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is long. is the word of the united states respected anymore on the global basis? >>> a new survey shows u.s. global competitiveness has fallen again. what do you blame? vote on that at finance.yahoo.com and we'll talk about that coming up. at usaa, we believe honor is not exclusive to the military, and commitment is not limited to one's military oath. the same set of values that drive our nation's military are the ones we used to build usaa bank. with our award winning apps that allow you to transfer funds, pay bills or manage your finances anywhere, anytime. so that wherever your duty takes you, usaa bank goes with you. visit us online to learn what makes our bank so different. i bought the car because of its efficiency. i bought the car because i could eliminate gas from my budget. i don't spend money on gasoline. it's been 4,000 miles since my last trip to the gas station. it's pretty great. i get a bunch of kids waving at me... giving me the thumbs up. it's always a gratifying experience. it makes me feel good about my car. i absolutely love my chevy volt. ♪ >>> welcome back. we're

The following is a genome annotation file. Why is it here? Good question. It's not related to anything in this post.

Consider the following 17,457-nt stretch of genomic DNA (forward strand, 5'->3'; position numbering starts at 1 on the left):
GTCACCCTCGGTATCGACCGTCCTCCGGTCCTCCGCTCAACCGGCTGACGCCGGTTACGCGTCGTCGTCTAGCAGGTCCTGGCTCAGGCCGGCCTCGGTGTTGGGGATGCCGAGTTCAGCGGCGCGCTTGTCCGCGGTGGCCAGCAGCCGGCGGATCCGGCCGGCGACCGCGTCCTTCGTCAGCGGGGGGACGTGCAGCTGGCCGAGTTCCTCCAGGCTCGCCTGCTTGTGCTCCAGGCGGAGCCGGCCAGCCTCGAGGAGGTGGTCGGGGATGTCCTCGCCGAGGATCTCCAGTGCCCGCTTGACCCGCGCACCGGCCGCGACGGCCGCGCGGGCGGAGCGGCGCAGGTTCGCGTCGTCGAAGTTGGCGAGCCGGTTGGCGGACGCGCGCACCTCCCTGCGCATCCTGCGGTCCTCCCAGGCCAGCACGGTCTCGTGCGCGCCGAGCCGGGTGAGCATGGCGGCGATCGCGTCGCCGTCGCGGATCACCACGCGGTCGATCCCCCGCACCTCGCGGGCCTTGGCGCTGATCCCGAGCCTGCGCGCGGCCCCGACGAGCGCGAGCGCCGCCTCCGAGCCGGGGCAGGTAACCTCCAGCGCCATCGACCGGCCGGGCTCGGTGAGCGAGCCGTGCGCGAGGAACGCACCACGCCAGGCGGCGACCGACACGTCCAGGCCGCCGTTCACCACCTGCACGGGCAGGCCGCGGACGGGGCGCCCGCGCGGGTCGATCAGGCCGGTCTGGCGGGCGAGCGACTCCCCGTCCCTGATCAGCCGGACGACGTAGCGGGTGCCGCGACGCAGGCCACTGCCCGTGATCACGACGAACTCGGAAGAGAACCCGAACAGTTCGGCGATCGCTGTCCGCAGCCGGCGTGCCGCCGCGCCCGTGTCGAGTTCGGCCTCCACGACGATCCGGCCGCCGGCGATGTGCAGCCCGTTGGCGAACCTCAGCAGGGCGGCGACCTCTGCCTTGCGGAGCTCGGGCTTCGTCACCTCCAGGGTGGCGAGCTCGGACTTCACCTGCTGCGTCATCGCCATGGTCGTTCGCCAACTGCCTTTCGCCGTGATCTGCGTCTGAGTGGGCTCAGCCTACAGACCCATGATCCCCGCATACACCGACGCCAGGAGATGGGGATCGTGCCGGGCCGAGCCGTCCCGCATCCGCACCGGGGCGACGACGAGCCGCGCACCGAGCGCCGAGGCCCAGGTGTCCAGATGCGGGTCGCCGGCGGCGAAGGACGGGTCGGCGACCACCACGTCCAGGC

penetrated than the united states. there is a big opportunity. >> to that point i can tell you foreign policy jon fortt who is inside there, tim cook is showing a video of the barcelona store opening now saying they have 380 stores in 12 countries, 13th country sweden is coming. 1 million people around the world using apple's products. peter, apart from the iphone 5, what else will move the stock here? >> be interesting to see if there's anything along the lines of -- well, we know they'll talk about a facebook integration. we don't expect to hear much about music and tv and movies. if there is much there, that will be an interesting surprise as well. john barr, you've clearly got skin in the game. let me tell you now, more news coming from tim cook. he's talking about the recent mac updates, including mountain lion. he says apple notebook is now number one in market share in the united states over the last three months at 27%. that probably won't surprise you. what do you want to hear, here on in? >> we've been long term investors in apple due to their ability to generate great new products.